The Catholic Church meanwhile “is no longer as conservative or as powerful,” said Graetz.  “The evangelical churches have made great advances in Argentina and Brazil too, which took power away from the Catholic Church. The progressive wings of the church started raising their heads, and the clincher for that was the election of Pope Francis, because that for the church in Argentina is a different way of looking at the world.”

“I think those are important factors that have diminished anti-Semitism,” Graetz summarized.  “That which came from the church came way down, and from the military is way down.”

Active in the Hand in Hand Committee of the World Union for Progressive Judaism, in which North American rabbis extend help and material resources to those in Latin America, Rabbi Graetz was active in the effort to establish a two-year pre-seminary program in Argentina to train Jewish professionals who, should they so choose,  can go on to Hebrew Union College in Jerusalem to study for the rabbinate.  He noted that Conservative Rabbi Marshall Meyer had established a seminary during the 1960s, so “in that we are 50 years behind the Conservative movement.”

“Since the Conservative movement is behind us in just about everything else, we will take that,” he smiled.  “I always said that whatever we did, the Conservative movement did 20 years later—the ordination of women and things like that.”

Meanwhile, he said, different branches of Orthodox Judaism has been growing tremendously in Argentina and Brazil, largely due to their outreach.  “If you look at things like Aish HaTorah, they pay you to be Jewish.  In Argentina and Brazil, I know, if you go to cheder, you get paid to go to cheder. So in places where employment is very hard, they are subsidizing you to go and study.  And why not do that, if you get paid? This parallels very much what the Peronist government did in Argentina.  They paid people to put food on their plates and not going to work. ‘We’ll pay you a salary and when we call you to the street, you’ll go to the street.’  So when there are elections in AMIA, they have this feeder group that is very loyal.”

After Graetz was ordained at Hebrew Union College (where Rabbi Emeritus Marty Lawson of Temple Emanu-El in San Diego was a classmate), he was assigned as an assistant rabbi for two years in Rio de Janeiro, Brazil, where he met his wife who became mother of their three daughters.  He then went back to Argentina to head a small congregation, and became active in the human rights movement that challenged the military government.  Later, he accepted the position of senior rabbi in Rio de Janeiro.  The first year of his return to Brazil he studied Portuguese intensively with a tutor.  An Argentine can get by with Spanish in Brazil, he said, but once someone becomes the senior pulpit rabbi it is important to speak and write proper Portuguese.

Rabbi Roberto D. Graetz in his Temple Isaiah study

Rabbi Roberto D. Graetz in his Temple Isaiah study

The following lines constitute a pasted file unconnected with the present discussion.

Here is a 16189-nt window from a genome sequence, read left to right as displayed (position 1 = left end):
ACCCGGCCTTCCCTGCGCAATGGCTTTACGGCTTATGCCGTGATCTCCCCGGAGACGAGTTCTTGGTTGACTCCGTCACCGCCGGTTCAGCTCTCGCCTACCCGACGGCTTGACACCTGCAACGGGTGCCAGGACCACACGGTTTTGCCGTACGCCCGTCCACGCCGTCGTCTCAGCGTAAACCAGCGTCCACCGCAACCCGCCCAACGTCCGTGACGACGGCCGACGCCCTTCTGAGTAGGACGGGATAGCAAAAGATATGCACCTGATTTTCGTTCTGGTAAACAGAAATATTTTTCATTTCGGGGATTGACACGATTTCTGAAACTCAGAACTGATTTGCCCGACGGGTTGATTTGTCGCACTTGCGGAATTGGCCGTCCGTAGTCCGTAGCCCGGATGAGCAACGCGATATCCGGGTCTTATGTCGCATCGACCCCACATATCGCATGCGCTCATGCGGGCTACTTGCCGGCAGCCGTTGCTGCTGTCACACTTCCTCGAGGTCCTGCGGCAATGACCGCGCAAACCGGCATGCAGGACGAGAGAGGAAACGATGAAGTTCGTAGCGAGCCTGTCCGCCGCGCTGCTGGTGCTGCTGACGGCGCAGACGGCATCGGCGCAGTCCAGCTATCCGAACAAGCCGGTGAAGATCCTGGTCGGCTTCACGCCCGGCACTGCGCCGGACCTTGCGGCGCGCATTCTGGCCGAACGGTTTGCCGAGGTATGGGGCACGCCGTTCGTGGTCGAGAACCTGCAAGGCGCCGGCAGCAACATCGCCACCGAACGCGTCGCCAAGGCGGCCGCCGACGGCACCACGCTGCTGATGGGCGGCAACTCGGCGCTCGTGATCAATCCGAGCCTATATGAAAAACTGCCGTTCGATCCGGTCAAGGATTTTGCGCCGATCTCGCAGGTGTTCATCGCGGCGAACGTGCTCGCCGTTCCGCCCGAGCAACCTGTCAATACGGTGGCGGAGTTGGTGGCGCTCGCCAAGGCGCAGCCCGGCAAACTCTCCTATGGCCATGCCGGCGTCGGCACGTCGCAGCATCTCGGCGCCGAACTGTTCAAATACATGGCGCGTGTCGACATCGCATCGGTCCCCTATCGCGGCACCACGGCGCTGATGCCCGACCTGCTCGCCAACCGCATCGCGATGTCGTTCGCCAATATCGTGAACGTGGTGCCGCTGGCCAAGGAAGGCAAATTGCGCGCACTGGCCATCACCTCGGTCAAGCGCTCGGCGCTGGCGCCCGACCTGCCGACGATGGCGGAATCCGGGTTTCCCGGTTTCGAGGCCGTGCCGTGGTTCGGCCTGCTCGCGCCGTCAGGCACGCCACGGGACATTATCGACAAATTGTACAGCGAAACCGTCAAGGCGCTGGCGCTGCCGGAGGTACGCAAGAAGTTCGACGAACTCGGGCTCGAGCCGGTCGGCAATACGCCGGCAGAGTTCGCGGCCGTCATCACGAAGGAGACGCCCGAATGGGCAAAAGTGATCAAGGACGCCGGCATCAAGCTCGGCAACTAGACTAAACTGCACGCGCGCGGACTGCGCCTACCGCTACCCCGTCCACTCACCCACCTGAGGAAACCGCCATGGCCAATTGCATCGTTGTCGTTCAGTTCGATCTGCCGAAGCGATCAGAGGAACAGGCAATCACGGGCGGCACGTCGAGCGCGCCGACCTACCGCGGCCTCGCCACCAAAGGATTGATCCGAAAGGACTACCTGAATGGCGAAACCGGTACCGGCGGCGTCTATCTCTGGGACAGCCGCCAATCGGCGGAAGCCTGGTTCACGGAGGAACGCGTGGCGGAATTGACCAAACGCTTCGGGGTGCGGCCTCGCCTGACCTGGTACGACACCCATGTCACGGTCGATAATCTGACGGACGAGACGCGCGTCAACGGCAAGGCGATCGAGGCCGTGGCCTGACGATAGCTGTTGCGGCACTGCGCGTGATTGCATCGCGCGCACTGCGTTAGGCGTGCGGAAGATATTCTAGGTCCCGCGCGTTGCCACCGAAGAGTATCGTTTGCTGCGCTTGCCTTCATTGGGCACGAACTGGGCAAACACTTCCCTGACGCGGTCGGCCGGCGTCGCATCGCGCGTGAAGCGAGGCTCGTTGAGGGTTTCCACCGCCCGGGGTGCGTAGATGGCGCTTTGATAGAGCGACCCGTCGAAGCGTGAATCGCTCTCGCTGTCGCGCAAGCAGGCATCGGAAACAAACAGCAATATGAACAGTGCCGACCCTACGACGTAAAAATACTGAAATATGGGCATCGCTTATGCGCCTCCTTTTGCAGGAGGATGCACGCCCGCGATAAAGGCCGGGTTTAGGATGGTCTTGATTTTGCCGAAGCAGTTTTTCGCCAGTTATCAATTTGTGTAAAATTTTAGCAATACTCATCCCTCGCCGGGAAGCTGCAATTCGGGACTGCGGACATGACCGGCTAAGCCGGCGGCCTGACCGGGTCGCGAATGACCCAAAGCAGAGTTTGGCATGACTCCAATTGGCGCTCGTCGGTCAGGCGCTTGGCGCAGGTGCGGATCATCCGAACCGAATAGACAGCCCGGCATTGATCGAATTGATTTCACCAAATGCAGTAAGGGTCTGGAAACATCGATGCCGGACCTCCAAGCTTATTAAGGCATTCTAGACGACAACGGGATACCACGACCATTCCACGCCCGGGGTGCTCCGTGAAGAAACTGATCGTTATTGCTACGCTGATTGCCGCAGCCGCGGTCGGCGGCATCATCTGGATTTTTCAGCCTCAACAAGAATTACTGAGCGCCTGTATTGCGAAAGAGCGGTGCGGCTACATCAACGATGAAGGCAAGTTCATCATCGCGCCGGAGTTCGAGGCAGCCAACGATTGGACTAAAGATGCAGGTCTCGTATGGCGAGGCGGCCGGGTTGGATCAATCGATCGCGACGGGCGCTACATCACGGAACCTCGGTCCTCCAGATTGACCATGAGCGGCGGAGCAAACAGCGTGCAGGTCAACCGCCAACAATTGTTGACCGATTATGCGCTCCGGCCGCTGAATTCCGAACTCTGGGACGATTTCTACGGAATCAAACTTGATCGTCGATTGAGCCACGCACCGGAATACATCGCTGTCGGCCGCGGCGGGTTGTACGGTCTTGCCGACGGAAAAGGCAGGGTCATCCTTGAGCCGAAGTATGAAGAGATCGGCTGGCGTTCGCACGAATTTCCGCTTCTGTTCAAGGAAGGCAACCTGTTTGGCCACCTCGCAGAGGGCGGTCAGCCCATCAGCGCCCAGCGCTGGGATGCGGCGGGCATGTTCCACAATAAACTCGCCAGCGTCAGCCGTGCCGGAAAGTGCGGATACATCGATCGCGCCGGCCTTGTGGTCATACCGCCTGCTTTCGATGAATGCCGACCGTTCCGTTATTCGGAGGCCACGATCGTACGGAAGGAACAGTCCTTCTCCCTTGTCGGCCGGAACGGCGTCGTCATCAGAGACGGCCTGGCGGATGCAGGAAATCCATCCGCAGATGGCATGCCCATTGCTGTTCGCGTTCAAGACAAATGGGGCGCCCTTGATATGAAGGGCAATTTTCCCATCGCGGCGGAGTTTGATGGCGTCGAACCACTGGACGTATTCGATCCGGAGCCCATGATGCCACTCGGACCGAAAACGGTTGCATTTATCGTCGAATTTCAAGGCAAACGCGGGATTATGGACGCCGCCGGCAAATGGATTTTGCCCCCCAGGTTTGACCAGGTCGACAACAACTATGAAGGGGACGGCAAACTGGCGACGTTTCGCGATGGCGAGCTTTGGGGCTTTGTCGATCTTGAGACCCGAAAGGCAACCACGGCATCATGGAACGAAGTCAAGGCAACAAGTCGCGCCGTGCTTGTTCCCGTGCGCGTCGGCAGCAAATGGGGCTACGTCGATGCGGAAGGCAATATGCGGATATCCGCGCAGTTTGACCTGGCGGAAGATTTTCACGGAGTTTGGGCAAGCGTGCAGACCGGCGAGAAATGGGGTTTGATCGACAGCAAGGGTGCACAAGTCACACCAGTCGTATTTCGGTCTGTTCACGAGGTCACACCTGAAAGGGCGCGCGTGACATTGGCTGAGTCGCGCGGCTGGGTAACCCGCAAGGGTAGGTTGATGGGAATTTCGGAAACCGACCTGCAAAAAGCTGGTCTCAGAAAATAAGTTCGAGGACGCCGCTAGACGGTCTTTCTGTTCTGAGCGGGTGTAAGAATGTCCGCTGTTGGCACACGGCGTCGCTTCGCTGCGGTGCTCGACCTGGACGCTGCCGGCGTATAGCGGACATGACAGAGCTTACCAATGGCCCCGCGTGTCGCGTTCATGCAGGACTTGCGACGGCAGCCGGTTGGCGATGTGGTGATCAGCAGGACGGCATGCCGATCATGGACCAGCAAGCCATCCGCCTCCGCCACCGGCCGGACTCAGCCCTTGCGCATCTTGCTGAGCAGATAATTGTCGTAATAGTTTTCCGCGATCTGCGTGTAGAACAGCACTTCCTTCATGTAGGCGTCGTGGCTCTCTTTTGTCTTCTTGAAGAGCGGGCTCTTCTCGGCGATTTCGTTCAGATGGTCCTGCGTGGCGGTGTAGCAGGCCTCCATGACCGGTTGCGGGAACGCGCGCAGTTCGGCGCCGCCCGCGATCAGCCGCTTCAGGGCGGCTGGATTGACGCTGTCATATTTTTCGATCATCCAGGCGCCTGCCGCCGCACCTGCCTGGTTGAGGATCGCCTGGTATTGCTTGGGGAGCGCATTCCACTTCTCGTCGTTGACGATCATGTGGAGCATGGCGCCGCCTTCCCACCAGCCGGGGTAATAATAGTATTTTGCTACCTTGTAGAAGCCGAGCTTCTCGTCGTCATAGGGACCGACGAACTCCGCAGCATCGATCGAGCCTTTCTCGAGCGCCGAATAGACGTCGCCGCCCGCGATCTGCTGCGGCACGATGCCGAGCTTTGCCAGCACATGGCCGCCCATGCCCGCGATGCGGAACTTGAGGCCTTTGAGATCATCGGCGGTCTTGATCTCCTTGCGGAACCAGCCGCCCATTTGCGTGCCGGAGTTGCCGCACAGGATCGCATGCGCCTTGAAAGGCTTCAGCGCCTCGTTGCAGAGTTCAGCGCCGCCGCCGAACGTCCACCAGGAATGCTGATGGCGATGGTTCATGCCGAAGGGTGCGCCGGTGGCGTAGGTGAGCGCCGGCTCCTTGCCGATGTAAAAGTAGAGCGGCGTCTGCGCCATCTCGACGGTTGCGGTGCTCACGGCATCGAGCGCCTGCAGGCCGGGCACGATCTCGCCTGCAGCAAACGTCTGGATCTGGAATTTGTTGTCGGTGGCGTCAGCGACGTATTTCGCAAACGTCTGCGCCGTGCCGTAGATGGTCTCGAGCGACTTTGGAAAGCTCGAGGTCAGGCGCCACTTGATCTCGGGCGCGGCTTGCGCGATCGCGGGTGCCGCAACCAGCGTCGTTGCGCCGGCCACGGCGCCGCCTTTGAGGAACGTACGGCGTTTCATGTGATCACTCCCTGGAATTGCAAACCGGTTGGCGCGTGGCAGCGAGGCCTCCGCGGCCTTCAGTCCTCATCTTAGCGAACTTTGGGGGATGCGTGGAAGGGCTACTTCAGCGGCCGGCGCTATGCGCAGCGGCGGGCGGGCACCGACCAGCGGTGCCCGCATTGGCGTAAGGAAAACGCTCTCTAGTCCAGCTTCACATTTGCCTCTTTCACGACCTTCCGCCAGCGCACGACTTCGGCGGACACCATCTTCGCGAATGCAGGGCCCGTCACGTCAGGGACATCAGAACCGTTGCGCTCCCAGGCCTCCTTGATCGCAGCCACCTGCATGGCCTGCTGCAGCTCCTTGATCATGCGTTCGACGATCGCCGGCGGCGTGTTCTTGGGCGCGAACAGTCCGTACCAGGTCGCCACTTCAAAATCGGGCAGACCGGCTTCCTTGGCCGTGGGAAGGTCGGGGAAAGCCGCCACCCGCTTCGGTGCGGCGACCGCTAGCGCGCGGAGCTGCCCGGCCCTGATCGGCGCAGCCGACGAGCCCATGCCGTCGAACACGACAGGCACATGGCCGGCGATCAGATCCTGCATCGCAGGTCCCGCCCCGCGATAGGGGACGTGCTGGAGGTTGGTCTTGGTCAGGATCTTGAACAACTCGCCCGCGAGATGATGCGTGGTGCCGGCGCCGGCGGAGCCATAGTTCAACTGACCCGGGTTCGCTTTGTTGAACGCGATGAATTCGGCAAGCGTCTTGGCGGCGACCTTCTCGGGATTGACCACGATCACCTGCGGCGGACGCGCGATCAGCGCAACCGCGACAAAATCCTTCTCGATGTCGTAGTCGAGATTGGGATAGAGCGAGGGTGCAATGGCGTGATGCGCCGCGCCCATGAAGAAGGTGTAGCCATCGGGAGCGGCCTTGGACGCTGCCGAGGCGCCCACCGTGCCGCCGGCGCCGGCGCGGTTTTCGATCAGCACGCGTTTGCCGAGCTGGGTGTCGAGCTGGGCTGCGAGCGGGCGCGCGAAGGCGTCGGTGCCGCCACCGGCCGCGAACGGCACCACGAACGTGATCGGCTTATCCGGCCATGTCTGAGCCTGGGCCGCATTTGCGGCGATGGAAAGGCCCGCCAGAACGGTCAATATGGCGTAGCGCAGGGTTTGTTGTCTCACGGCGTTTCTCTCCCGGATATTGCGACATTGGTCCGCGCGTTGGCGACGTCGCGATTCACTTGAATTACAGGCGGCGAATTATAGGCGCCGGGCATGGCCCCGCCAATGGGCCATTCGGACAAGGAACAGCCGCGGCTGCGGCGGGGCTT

As in Argentina, Graetz devoted considerable time in Brazil to human rights.  In particular, he concerned himself with the plight of the many thousands of  street children, who are sent out by their parents to beg, steal, and sometimes to prostitute themselves to bring home money.

“In many cases the kids were exploited by somebody, and at a certain point, because these kids have ‘street smarts,’ they realize that it is safer for them not to go back home than to go back home,” the rabbi recounted.  “If they have to live on the streets, they might as well live on their own and not be subservient to the abuse or manipulation by whoever the adult is at home.”

Graetz said the situation may be somewhat improved today, explaining that “around Rio and Sao Paulo there has been urbanization of the favelas (slums), so there is more education—not everywhere, not in all of them—and this has reduced a little bit the pressure to get out on the street.”

He said that after the military lost power in Brazil, President Fernando Hernique Cardoso “made great strides in revitalizing the economy.  He was replaced by the more socialist government of (Luiz Inaciio) Lula (da Silva), who continued the policies of the Social Democrats, and for the first time in the history of Latin America there was a closing of the gap between the poor and the rich. But by the second term of Lula, the party politics became so corrupt that much of the money that was being invested in the country to move it forward, started going into the pockets.  When his term was over, the woman who is now the President (Dilma Rouseff) was elected with her greatest claim to fame being that she had been tortured under the military regime.  She is not very capable, and politically a novice, and so the corruption around her continues.”  With investigations of corruption starting to focus on Lula, Rousseff recently named the former president as her chief of staff, thereby giving him immunity.  “The whole thing is such an incredible mess,” said Graetz.  “Brazil had taken off and then went right back to where it was.”